Side event: Improving Prevention: Prioritizing Effective Approaches and Secondary Prevention

Organized by the New Zealand Drug Foundation with the support of Canada, and the Centre on Drug Policy Evaluation, the Eurasian Harm Reduction Association (EHRA) and Youth Organisations for Drug Action

Eliza Kurcevic, Moderator, EHRA: Thank you for joining us once again, and in the beginning I would like to inform you that our side event is being recorded and also live streamed on Facebook. In case you will have any questions and questions are very welcome please use Questions and Answers section. At the end of the webinar, we will have some time to go through these questions and answers.

Before starting our event, I would like to give a few simple definitions, which will be very relevant to our side event. So let’s start with the primary prevention. So, primary prevention promotes the non use of drugs and is aimed basically at preventing or delaying the first use of drugs and the transition to more serious use of drugs among vocational users. And also we’ll use a term by definition of secondary prevention. So, secondary prevention programmes is referred also to as initiatives and measures aimed at minimising the adverse public health and social consequences.

So I’m happy to open the side event, and I would like to give a word to Irena Molna who’s graduated in ethnology and anthropology, interested in social aspects of substance use that led her professional career development to engagement in drug policy on a national scale. Irena is also a co founder of the NGO regeneration, it’s a youth led NGO from Serbia, where she’s elected there as an executive director, and she’s also data foundation council member and a steering committee member of the region harm reduction about drug education conducted in Bulgaria, Hungary, Lithuania, Poland and Serbia. Irena you’re very much welcome and please share with us the results of the assessment.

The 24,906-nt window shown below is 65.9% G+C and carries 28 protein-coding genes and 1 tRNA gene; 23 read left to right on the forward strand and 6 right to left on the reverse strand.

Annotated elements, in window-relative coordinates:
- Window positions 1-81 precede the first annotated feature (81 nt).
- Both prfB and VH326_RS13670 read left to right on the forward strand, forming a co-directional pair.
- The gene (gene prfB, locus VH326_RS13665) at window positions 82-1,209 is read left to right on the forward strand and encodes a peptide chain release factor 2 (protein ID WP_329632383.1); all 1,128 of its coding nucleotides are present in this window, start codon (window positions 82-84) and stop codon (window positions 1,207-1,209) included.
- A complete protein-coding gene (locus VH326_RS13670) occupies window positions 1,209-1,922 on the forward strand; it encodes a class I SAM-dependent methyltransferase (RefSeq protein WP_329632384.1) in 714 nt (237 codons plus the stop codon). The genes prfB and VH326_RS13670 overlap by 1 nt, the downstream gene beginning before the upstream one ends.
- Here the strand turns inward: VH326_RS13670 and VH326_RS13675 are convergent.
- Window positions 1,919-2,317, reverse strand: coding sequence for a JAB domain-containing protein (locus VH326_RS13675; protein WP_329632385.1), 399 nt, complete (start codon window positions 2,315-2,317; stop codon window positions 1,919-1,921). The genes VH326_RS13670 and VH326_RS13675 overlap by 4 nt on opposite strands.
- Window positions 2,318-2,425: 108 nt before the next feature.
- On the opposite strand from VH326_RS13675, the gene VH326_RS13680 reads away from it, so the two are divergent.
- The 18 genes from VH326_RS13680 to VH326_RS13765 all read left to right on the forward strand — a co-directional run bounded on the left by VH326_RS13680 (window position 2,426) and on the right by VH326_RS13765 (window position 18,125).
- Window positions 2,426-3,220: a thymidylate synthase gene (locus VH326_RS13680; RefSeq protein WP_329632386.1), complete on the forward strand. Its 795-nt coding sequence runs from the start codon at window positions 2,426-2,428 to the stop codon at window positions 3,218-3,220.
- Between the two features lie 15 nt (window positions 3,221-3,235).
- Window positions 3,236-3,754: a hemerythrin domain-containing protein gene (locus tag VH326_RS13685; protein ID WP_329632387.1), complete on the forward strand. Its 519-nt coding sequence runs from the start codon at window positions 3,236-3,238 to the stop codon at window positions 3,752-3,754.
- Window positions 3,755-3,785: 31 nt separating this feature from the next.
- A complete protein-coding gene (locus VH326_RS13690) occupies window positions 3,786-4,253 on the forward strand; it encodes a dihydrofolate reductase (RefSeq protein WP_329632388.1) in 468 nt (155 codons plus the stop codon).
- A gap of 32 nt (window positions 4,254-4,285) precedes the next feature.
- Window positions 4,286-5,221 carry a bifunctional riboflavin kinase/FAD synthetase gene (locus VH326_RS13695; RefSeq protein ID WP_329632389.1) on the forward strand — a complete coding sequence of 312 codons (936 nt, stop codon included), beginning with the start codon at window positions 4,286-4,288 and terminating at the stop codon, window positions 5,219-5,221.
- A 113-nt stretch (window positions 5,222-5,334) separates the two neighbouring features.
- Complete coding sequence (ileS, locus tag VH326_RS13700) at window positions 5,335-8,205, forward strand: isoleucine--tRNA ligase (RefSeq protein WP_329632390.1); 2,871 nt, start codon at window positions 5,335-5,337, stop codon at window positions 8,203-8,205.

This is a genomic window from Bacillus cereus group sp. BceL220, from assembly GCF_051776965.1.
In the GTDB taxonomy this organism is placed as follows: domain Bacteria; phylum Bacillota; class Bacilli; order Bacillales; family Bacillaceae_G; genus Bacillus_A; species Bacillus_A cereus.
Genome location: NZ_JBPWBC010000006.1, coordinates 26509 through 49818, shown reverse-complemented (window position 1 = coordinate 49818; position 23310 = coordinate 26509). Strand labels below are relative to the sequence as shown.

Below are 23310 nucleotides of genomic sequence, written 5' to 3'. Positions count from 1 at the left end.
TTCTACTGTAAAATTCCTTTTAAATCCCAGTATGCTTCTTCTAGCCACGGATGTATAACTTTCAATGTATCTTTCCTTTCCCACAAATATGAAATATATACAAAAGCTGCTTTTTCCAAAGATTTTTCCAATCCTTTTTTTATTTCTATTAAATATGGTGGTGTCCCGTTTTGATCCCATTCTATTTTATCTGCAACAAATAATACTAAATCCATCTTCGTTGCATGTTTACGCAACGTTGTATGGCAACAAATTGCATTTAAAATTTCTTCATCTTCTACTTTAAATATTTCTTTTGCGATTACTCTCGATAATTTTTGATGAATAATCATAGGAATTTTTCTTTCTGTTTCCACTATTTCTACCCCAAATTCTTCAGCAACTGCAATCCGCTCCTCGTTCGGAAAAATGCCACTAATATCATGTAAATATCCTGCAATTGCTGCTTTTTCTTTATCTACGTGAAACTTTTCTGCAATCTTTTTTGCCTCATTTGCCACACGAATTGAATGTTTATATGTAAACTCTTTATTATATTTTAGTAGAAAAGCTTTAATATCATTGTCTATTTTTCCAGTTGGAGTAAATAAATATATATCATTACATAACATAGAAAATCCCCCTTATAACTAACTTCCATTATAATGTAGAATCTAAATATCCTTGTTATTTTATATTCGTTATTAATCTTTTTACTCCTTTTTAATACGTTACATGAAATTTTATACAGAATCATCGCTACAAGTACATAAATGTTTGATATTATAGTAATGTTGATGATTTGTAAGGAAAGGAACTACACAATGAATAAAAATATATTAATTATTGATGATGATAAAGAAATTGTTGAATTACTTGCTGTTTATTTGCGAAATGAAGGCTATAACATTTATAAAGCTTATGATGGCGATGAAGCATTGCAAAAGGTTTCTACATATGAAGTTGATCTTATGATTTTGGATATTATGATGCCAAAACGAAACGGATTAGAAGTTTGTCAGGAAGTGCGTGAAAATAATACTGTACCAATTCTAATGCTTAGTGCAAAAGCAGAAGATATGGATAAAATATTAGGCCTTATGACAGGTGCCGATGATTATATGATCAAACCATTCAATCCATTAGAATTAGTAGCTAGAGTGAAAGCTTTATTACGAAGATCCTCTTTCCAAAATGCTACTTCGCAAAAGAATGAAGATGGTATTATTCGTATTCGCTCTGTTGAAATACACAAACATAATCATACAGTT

Irena Molnar, Foundation Council Member, Youth Organisations for Drug Action: Thank you, Eliza. Hi all and thank you everybody for joining us today. As Elisa explained, today I will present the results of the research we’ve done last June and July throughout the project Let’s talk about drugs and ways of communication methods with youth. Let’s talk about drugs project is a consortium led project made two years ago. It is co founded by Erasmus Plus programme of European Union, and within the project, our aim was to develop new ways of communication in regard to drug education with young people, that should be given by our youth workers in the first place. Since we are all definite about rapid changes on a drug market rapid changes so we wanted to hear their opinion about effectiveness and the way they have been taught when drugs are in question, and other psychoactive substances. So, the partners in the project are Smart Foundation, Yoda from Poland, Rights Reporter foundation from Hungary, Young wave from Lithuania and regeneration from Serbia and Baku Association from Hungary as well. Most of these organisations are youth led organisations working on the ground with young people who using drugs so we value their opinion in the assessment based on which we are going to create our future activities and manual drug education.